Wayfinding

Projection: What You Spot is What You’ve Got

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“There are two kinds of people I can’t stand,” says Michael Caine’s character in the epically low comedy Goldmember, “those who are intolerant of other cultures, and the Dutch.” I love this line, not because it slams the Dutch (for whom I feel great admiration) but because it slams hypocrisy—specifically, the baffling double standards of people who condemn in others the very offenses they themselves are committing. My fellow life coach Sharon Lamm calls this the “you spot it, you got it” syndrome. In other words, whatever we criticize most harshly in others may be a hallmark of our [...]

Seeing Your Emotional Blind Spots

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Most of us have such psychological “blind spots,” aspects of our personalities that are obvious to everyone but ourselves. There’s the mother who complains, “I don’t know why little Horace is so violent—I’ve smacked him for it a thousand times.” Or your gorgeous friend who believes she has all the seductive allure of a dung beetle. Or the coworker who complains that, mysteriously, every single person he’s ever worked for develops the identical delusion that he’s shiftless and incompetent. As we roll our eyes at such obliviousness, some of us might think, What about me? Do I have blind [...]

How to Break Through Old Limitations

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As many of you know, my system of coaching consists of several conceptual “tools” that can quickly cut through the chatter of people’s socialization and connect them with their essential self.   Recently, I have modified one of the tools, turning it from a paring knife into a sort of Swiss Army affair with additional flanges. Because this exercise has helped me get through the month, I want to share it with you.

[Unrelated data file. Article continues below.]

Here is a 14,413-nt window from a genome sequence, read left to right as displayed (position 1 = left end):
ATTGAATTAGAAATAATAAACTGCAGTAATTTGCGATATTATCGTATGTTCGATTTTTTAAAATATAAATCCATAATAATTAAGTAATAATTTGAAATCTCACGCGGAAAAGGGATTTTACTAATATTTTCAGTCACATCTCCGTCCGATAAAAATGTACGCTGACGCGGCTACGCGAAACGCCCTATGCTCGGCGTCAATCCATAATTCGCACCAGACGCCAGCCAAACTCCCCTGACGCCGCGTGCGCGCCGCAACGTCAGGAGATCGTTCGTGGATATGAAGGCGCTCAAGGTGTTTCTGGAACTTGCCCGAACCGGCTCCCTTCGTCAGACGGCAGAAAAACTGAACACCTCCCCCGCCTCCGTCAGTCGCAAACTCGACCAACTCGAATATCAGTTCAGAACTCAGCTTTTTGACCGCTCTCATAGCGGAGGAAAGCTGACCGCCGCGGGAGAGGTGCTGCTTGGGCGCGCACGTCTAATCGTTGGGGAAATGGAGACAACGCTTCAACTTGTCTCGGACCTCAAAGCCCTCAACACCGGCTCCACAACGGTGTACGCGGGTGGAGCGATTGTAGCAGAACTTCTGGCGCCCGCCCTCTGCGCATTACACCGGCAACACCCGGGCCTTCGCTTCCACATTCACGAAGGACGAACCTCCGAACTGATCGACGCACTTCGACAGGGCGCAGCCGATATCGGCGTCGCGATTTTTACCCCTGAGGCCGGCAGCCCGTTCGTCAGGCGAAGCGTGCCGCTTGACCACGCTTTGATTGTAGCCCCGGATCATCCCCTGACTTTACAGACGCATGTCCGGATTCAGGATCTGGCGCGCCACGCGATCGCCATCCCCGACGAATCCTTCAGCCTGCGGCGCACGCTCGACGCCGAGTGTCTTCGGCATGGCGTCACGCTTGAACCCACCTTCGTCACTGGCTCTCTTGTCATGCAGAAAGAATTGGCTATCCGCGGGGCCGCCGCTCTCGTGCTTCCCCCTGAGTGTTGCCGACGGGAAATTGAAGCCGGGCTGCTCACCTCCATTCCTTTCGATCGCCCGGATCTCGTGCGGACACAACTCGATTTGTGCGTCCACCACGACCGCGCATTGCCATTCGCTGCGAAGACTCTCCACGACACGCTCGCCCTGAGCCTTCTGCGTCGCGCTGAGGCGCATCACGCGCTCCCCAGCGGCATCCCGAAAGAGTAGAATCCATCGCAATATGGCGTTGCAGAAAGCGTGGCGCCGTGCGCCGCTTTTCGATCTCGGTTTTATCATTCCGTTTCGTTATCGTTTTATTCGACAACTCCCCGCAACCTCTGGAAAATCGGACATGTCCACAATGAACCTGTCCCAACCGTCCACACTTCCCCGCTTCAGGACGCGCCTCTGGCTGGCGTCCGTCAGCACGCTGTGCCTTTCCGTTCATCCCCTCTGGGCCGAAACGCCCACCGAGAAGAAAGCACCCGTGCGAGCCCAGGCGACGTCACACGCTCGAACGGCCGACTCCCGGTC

Right now, in your imagination, call up a persistent problem that you have been unable to solve for yourself. Maybe you never get the rewards you feel you [...]

Wildly Improbably Goals

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I was 13, doing my homework in front of my family’s broken-down television, when I felt strangely compelled to look up at the screen. It showed an athlete running around an indoor track. I heard myself say out loud, “That’s where I’m going to college.” A split second later the TV narrator’s voice came on: “Here at Harvard University’s athletic center…” My heart stopped. Not in my most fevered dreams had I ever considered applying to an Ivy League school. Such behavior would be unusual, if not downright bizarre, for a girl from my deeply conservative Utah town. Besides, [...]

Victory by Surrender

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Think of a problem that has plagued you for a long time—your weight, a loved one’s bad habits, fear of terrorism, whatever. No doubt you’ve tried valiantly to control this issue, but are your efforts working? The answer has to be no; otherwise you would have solved the problem long ago. What if your real trouble isn’t the issue you brood about so compulsively, but the brooding itself?

Psychologists who subscribe to a form of therapy called acceptance and commitment therapy (ACT) call “clean” pain what we feel when something hurtful happens to us. “Dirty” pain is the result of [...]

Airport Hobo Life: Your ticket to happiness, with connections at Heathrow and La Guardia

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Those of you who follow me on Facebook of Twitter may have noticed posts written by my alter ego, the Airport Hobo. Today I thought I’d explain who that is, so that 1) you’ll know what I’m talking about, and 2) perhaps you too can develop an Airport Hobo alter ego, should the need ever arise.

HOW THE AIRPORT HOBO CAME TO BE When I set out to become a writer, my objective was to earn a living without ever physically moving. But after publishing some books and articles I realized, to my horror, that we lowlier writers not only [...]

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